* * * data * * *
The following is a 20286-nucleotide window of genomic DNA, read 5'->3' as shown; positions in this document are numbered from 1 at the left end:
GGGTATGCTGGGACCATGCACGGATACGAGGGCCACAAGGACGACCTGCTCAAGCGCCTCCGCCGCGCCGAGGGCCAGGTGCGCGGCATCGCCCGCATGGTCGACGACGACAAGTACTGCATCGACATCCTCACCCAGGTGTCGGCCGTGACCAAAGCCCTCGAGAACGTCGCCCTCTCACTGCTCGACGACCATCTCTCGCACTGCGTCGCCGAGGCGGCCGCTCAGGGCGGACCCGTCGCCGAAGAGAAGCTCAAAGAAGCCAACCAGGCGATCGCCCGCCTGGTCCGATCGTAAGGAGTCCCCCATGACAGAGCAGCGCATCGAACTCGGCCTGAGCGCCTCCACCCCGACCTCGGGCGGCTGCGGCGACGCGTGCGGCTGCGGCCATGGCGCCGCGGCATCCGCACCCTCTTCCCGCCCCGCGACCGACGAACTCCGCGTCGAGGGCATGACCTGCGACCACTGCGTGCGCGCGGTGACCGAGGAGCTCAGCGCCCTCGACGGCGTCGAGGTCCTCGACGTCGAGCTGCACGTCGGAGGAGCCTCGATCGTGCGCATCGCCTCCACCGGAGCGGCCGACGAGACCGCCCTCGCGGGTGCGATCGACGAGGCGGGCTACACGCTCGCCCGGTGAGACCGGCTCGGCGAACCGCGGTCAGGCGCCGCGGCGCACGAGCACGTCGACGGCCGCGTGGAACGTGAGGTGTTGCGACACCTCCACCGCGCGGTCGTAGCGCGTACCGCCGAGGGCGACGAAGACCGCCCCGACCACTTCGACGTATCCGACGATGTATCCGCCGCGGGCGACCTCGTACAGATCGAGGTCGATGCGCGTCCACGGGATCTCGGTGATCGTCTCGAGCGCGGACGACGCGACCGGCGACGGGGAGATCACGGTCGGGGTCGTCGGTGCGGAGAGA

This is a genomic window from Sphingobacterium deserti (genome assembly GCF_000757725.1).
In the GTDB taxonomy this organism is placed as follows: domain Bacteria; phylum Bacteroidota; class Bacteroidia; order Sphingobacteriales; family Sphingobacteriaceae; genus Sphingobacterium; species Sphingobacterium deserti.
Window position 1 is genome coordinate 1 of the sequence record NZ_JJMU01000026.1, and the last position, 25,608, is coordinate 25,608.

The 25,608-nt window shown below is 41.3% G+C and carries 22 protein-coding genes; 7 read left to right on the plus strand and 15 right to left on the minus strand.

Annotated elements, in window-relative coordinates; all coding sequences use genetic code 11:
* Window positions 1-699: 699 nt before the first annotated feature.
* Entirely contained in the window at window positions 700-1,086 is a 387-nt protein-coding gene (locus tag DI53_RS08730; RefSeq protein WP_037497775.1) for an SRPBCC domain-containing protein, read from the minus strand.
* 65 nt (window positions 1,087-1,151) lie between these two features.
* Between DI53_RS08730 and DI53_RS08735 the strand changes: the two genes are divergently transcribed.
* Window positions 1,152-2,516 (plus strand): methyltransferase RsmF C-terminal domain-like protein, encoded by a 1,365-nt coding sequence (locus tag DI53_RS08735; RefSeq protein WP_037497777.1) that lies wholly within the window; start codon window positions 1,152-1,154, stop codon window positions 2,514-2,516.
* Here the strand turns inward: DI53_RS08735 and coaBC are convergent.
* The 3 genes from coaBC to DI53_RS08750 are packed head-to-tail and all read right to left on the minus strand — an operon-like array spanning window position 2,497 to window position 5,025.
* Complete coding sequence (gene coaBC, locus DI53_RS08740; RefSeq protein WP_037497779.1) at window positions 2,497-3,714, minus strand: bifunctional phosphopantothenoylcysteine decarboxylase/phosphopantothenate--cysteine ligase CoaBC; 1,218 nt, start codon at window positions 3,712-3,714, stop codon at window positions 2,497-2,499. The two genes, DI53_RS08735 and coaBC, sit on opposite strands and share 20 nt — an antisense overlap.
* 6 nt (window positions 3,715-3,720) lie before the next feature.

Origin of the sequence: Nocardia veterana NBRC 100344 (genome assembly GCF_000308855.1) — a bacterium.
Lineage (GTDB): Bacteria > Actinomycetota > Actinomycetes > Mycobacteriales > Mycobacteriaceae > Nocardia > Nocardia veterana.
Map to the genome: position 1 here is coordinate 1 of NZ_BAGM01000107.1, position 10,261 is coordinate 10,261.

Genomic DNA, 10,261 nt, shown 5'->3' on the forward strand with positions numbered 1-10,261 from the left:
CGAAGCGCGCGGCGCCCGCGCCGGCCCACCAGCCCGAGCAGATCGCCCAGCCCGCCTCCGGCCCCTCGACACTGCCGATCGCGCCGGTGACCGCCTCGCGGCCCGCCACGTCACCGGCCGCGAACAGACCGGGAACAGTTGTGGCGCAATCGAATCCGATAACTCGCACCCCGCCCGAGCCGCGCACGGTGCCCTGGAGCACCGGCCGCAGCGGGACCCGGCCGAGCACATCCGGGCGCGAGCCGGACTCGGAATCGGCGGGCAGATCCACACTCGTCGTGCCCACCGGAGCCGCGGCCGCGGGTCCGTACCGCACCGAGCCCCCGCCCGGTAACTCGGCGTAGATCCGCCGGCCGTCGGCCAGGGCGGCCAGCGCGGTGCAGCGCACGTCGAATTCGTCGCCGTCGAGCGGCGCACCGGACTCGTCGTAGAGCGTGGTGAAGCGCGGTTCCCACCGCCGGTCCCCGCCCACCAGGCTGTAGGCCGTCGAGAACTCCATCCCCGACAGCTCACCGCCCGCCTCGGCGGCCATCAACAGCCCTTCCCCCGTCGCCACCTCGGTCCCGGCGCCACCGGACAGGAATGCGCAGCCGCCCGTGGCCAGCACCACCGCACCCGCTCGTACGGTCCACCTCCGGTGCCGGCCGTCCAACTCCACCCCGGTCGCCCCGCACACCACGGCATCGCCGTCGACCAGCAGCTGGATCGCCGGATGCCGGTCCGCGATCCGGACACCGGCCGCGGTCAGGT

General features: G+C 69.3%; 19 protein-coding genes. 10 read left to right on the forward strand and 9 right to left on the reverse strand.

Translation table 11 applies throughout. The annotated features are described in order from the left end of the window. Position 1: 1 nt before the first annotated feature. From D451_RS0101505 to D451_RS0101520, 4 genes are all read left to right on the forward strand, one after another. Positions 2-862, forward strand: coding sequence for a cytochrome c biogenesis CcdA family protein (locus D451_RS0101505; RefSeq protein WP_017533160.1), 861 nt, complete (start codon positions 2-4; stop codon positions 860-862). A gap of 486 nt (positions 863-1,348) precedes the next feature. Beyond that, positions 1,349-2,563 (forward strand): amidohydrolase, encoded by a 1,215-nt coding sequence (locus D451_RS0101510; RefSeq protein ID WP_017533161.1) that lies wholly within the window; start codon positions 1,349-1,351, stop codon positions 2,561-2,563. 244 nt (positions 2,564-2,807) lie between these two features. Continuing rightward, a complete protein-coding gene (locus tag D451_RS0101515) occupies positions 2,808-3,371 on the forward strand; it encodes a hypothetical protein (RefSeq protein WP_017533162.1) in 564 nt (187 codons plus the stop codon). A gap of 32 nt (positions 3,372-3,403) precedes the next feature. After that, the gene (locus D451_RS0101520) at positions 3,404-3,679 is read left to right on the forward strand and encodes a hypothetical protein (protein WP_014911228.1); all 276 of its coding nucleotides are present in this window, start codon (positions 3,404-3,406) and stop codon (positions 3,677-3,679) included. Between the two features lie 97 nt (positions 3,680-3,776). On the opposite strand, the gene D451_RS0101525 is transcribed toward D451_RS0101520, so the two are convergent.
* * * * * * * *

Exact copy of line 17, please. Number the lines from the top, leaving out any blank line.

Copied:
Origin of the sequence: Nocardia veterana NBRC 100344 (genome assembly GCF_000308855.1) — a bacterium.